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Mass Effect: Andromeda offers a more personal story in an even bigger galaxy

Mass Effect: Andromeda offers a more personal story in an even bigger galaxy


Hands-on with one of the year’s biggest titles

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It’s easy to forget just how ambitious the original Mass Effect was. When Bioware began designing it in 2004, developers generally had to choose between building sophisticated role-playing games, combat-heavy action shooters, and exploration-heavy adventures. Mass Effect attempted to do all three simultaneously, weaving its various components together with a rich and suspenseful story about an imminent assault on all life in the universe.

Mass Effect didn’t totally succeed — primarily its exploration mode, which involved endless travel inside a vehicle known as the Mako, is remembered as particularly tedious. But Bioware refined Mass Effect over the next two installments, paring back less successful elements while continuing to build a story in which your choices carried over from game to game and reshaped each installment in surprising ways. (Until those underwhelming endings, anyway!)

All of which makes Mass Effect: Andromeda, the next installment of the series, an intriguing departure. In its earliest moments, it tells a much more personal story than the trilogy that preceded it. By focusing on the relationships between the protagonist and his (or her, depending on the character you choose) family, the game develops a gravity that helps anchor you in a universe with an ever-expanding number of alien races, squad members, and side quests.

Last week Electronic Arts, which owns BioWare, invited reporters down to its headquarters in Redwood City, California, to play the game for the first time. In a little over two hours, I played two missions on PC, getting a sense for some — but not all — of Andromeda’s gameplay. In missions that emphasized combat, conversation, and exploration, Andromeda revealed itself as a game very much in keeping with its predecessors, but rooted in family relationships that open up new narrative possibilities.

Rooted in family relationships that open up new narrative possibilities

A companion story to the original trilogy, Andromeda takes place 600 years after the first game, when a group of arks departs for the Andromeda Galaxy seeking a new permanent home. You play as one of two human twins, Sam and Sara Ryder, who are aboard the ark Hyperion in cryogenic sleep. (You can customize their appearance to your liking using the game’s character editor.) The game begins when you wake up — and things on board the ship begin going haywire more or less immediately.

In the first mission we played, which takes place near the start of the game, I led my character (Sam) on a combat-heavy expedition to explore a new planet. The mission explains how you become the “pathfinder,” the character in the game responsible for finding a new home for humanity. You face plenty of resistance along the way — and for the first time in the series, you take cover automatically, making firefights much less frustrating than in some of the series’ earlier installments. Your character’s space suit-assisted jump, combined with a dashing ability, lets you move through the battlefield more fluidly than before.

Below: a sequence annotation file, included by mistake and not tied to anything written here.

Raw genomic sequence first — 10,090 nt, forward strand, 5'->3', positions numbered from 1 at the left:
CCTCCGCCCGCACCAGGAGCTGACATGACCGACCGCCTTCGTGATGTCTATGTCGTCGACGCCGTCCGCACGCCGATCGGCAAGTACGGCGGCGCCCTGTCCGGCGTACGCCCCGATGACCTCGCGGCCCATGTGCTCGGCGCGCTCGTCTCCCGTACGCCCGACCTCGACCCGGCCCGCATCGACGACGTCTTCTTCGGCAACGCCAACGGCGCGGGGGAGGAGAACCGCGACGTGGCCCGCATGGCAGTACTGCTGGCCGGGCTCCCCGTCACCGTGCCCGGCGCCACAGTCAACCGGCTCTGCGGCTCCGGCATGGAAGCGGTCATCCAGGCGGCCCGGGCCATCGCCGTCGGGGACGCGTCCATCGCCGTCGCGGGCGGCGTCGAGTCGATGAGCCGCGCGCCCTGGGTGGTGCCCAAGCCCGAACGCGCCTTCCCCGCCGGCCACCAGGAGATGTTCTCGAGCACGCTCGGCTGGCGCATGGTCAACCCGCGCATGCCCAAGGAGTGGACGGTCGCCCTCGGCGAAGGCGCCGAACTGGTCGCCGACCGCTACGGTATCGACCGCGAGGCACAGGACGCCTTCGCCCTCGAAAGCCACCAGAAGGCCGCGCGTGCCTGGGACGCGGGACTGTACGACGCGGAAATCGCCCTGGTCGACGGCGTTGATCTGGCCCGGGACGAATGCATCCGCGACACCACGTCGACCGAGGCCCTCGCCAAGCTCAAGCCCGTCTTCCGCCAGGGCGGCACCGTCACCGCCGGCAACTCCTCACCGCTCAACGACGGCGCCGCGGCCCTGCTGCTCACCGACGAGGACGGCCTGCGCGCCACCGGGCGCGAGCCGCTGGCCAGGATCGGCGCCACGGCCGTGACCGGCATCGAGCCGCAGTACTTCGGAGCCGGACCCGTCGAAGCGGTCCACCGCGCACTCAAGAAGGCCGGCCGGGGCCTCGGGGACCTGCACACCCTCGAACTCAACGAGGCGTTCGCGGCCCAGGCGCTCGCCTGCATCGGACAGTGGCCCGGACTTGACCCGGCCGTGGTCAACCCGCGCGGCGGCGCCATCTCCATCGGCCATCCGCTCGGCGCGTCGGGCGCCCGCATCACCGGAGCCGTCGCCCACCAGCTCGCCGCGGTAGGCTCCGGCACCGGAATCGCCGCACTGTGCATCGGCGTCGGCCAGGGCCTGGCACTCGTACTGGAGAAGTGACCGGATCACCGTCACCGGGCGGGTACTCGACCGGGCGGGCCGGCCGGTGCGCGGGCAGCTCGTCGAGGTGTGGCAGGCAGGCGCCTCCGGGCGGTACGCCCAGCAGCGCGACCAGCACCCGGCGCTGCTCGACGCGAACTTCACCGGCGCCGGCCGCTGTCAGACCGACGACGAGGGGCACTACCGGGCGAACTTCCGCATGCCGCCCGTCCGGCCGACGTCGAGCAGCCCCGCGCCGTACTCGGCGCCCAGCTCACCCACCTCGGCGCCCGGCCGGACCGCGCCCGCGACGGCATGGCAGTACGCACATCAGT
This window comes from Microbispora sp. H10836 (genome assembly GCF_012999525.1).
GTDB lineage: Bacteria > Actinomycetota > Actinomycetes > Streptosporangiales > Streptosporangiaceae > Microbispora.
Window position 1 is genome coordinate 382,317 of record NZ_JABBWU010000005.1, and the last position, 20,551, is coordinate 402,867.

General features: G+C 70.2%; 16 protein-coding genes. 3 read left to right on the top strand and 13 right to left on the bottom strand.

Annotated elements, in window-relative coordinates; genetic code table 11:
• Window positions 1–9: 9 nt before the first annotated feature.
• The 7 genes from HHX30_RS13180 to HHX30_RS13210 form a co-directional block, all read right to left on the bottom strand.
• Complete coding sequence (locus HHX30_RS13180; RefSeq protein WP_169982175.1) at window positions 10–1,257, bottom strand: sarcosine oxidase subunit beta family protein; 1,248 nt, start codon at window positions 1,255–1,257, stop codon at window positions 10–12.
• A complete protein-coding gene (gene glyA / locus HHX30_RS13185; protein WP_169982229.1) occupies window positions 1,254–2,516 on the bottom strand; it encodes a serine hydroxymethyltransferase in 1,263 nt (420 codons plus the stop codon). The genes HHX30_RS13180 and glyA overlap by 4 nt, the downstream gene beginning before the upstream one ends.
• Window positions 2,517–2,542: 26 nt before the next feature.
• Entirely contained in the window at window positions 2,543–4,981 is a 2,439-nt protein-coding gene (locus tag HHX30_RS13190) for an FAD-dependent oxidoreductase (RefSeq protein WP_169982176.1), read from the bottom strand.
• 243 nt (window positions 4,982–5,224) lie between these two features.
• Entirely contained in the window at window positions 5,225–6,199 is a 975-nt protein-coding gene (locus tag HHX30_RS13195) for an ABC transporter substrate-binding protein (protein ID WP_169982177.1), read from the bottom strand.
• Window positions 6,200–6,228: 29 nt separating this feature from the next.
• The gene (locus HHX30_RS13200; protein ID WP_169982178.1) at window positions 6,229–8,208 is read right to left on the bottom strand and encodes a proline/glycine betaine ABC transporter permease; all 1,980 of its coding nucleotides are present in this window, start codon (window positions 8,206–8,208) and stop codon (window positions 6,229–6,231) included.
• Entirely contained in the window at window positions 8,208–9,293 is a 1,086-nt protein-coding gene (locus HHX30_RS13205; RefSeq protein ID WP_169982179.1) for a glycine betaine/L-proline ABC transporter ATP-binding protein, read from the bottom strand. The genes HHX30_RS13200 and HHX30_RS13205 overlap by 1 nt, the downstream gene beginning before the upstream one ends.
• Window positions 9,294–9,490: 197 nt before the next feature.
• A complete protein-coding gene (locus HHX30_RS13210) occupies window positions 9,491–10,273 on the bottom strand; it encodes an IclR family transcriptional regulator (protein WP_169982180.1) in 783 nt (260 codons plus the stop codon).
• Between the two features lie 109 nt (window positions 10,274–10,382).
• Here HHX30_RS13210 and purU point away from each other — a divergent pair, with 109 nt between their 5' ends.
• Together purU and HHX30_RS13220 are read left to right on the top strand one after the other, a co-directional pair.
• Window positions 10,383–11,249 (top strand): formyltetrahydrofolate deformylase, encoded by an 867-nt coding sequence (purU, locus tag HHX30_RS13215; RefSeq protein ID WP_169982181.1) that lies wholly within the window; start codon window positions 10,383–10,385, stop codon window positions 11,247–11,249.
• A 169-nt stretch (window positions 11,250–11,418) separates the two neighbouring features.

It all takes place against a beautifully rendered backdrop of electrical storms, floating rock formations, and ancient alien technology. Both human and alien characters are depicted in vibrant color, and if the story feels a bit recycled to begin with — it’s basically Battlestar Galactica all over again — it quickly expands to include more original subplots.

Mass Effect players love the game for its squad-based combat system, which lets you swap allies in and out depending on their relative strengths for the mission at hand. I didn’t get a chance to explore that during our demonstration — in the first mission, I could only control Sam. But BioWare says that instead of the class-based system of earlier games, Andromeda will let you instead choose only your “background training” — giving you a chance to boost your favorite abilities earlier in the game, but leaving you the option to develop other skills later in the game if you change your mind.

For our second mission, we skipped until about halfway through Andromeda. By that point in the game, the pathfinder is hot on the trail of the bad guys, pursuing them across the galaxy in a manner that may remind you of the hunt for Saren in the original Mass Effect. This mission involved landing at a port city and attempting to get information about the bad guys’ whereabouts, using the series’ familiar branching dialog trees. (It also let me take the Nomad — an updated take on the original game’s Mako — out for a spin. It was fun!)

The old series’ choices pushed you toward becoming either a virtuous “paragon” or a hot-headed “renegade,” but Andromeda has more shades of gray. Dialog options will have up to four different “tones,” and will ask you to make choices that don’t always have a moral dimension. In this way, you can shape a variety of different relationship types with your father, your brother, and your sister — telling comrades that you are very close with them, for example, or that you hardly know them at all.

The time I spent with the game offered a solid, if incomplete, look at how Andromeda’ will actually play. Fans of the series will have lots of questions about this game’s take on squad combat, its story progression, and the actual vastness of its universe. (BioWare is promoting the game as its biggest ever.) For two hours, Andromeda kept me entranced. For the rest, we’ll have to wait until it’s released.

Mass Effect: Andromeda comes out March 21st on Xbox One, PlayStation 4, and PC.